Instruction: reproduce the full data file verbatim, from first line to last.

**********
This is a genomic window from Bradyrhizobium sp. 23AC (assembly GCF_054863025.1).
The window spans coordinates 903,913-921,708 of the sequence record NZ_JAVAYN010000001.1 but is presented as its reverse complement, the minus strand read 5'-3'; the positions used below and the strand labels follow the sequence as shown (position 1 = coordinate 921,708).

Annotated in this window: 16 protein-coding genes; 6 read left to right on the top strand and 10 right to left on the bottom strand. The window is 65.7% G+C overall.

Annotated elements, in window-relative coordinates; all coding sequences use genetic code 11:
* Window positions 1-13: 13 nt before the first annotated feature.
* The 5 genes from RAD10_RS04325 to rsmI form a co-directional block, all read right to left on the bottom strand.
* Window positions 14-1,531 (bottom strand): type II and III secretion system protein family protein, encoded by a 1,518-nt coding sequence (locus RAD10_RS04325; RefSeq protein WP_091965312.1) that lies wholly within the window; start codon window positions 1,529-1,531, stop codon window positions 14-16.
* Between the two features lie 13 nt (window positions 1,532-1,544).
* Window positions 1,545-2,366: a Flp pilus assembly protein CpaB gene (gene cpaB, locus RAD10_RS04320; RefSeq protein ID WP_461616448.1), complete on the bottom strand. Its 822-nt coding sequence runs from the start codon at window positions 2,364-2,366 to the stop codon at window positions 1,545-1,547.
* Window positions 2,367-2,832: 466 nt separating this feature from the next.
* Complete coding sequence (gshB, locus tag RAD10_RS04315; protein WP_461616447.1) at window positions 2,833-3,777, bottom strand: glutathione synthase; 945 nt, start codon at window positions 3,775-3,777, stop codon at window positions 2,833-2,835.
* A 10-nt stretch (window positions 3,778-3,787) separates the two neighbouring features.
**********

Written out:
This is a genomic window from Bradyrhizobium sp. 23AC (assembly GCF_054863025.1).
The window spans coordinates 903,913-921,708 of the sequence record NZ_JAVAYN010000001.1 but is presented as its reverse complement, the minus strand read 5'-3'; the positions used below and the strand labels follow the sequence as shown (position 1 = coordinate 921,708).

Annotated in this window: 16 protein-coding genes; 6 read left to right on the top strand and 10 right to left on the bottom strand. The window is 65.7% G+C overall.

Annotated elements, in window-relative coordinates; all coding sequences use genetic code 11:
* Window positions 1-13: 13 nt before the first annotated feature.
* The 5 genes from RAD10_RS04325 to rsmI form a co-directional block, all read right to left on the bottom strand.
* Window positions 14-1,531 (bottom strand): type II and III secretion system protein family protein, encoded by a 1,518-nt coding sequence (locus RAD10_RS04325; RefSeq protein WP_091965312.1) that lies wholly within the window; start codon window positions 1,529-1,531, stop codon window positions 14-16.
* Between the two features lie 13 nt (window positions 1,532-1,544).
* Window positions 1,545-2,366: a Flp pilus assembly protein CpaB gene (gene cpaB, locus RAD10_RS04320; RefSeq protein ID WP_461616448.1), complete on the bottom strand. Its 822-nt coding sequence runs from the start codon at window positions 2,364-2,366 to the stop codon at window positions 1,545-1,547.
* Window positions 2,367-2,832: 466 nt separating this feature from the next.
* Complete coding sequence (gshB, locus tag RAD10_RS04315; protein WP_461616447.1) at window positions 2,833-3,777, bottom strand: glutathione synthase; 945 nt, start codon at window positions 3,775-3,777, stop codon at window positions 2,833-2,835.
* A 10-nt stretch (window positions 3,778-3,787) separates the two neighbouring features.